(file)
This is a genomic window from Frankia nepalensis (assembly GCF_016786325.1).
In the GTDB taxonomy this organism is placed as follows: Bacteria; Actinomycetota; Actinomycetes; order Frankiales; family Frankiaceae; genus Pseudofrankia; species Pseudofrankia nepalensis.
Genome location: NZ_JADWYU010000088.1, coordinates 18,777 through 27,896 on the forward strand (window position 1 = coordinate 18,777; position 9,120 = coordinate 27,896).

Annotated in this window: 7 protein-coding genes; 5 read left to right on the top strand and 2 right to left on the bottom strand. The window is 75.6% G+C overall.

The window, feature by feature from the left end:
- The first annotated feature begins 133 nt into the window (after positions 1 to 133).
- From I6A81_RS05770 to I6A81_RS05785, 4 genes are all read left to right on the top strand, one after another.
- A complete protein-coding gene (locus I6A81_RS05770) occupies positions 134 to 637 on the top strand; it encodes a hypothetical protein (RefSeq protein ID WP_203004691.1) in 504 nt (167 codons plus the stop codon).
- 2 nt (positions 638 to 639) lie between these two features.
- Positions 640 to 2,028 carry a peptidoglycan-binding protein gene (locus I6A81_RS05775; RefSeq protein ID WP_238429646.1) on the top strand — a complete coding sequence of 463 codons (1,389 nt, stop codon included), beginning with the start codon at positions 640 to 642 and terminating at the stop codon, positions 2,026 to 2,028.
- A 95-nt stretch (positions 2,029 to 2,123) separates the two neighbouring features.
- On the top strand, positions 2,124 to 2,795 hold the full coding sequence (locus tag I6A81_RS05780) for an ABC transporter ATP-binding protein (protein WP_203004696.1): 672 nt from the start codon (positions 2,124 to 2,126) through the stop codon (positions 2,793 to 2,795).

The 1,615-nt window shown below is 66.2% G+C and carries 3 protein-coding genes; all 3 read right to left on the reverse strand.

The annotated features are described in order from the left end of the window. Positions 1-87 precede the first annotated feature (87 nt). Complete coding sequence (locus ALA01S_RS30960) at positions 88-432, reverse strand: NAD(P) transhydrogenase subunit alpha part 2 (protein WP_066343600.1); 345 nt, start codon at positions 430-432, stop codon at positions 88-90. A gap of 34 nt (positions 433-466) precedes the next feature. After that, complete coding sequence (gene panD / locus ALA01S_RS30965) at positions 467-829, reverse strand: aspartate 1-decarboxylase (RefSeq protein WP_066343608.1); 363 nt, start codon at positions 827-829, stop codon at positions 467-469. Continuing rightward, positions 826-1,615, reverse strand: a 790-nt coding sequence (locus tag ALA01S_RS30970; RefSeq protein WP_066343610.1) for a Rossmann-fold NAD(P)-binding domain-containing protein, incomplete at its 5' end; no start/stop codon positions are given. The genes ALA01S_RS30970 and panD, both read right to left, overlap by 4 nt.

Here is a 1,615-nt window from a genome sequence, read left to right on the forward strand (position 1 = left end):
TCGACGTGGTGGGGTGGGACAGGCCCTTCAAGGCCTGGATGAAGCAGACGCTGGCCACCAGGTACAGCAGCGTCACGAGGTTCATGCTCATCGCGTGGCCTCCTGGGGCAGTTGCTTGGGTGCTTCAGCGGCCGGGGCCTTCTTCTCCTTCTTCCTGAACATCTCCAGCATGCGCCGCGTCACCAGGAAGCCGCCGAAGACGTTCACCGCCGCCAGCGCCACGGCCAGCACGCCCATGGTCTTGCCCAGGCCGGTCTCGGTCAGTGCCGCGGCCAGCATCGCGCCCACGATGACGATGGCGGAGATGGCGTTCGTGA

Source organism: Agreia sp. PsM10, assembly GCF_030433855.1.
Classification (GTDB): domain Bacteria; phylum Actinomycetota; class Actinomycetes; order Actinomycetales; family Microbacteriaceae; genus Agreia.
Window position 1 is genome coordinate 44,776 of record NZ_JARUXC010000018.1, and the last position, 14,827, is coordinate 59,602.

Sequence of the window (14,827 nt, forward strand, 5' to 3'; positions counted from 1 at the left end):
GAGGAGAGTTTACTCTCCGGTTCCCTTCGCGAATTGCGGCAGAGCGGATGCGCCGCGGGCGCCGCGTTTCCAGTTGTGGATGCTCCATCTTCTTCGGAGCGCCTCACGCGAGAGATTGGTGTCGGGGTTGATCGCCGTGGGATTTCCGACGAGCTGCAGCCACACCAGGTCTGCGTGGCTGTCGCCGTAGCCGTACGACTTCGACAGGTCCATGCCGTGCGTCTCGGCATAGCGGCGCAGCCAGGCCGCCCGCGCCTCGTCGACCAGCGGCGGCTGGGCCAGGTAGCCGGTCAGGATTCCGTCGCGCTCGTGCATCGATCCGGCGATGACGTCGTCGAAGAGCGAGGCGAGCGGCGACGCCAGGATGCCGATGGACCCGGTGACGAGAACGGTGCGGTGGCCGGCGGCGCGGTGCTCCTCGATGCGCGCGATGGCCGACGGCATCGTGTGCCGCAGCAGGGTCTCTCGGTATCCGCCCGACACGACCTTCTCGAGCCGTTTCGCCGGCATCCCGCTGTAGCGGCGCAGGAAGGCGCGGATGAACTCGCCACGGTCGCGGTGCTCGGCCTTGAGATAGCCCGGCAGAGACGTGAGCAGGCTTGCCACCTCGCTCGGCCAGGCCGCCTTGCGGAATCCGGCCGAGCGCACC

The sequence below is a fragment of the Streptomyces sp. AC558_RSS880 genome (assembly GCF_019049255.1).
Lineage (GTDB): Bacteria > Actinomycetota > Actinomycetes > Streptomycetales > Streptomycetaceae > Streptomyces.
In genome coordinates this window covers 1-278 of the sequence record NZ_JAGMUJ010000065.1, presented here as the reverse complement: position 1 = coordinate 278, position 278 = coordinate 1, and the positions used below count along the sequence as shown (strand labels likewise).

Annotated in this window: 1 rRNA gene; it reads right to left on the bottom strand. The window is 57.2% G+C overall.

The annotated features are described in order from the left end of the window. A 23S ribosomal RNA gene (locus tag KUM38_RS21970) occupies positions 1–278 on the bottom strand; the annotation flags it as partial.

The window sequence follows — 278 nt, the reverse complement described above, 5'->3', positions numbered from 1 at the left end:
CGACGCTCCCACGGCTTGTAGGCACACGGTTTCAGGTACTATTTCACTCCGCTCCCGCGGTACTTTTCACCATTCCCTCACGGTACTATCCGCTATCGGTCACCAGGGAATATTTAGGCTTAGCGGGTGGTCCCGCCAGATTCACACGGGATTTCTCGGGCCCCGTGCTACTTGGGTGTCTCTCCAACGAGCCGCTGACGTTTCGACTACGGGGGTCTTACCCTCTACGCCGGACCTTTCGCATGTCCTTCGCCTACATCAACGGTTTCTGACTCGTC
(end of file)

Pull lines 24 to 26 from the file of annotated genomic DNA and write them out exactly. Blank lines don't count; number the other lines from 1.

In genome coordinates this window covers 1-278 of the sequence record NZ_JAGMUJ010000065.1, presented here as the reverse complement: position 1 = coordinate 278, position 278 = coordinate 1, and the positions used below count along the sequence as shown (strand labels likewise).

Annotated in this window: 1 rRNA gene; it reads right to left on the bottom strand. The window is 57.2% G+C overall.

The annotated features are described in order from the left end of the window. A 23S ribosomal RNA gene (locus tag KUM38_RS21970) occupies positions 1–278 on the bottom strand; the annotation flags it as partial.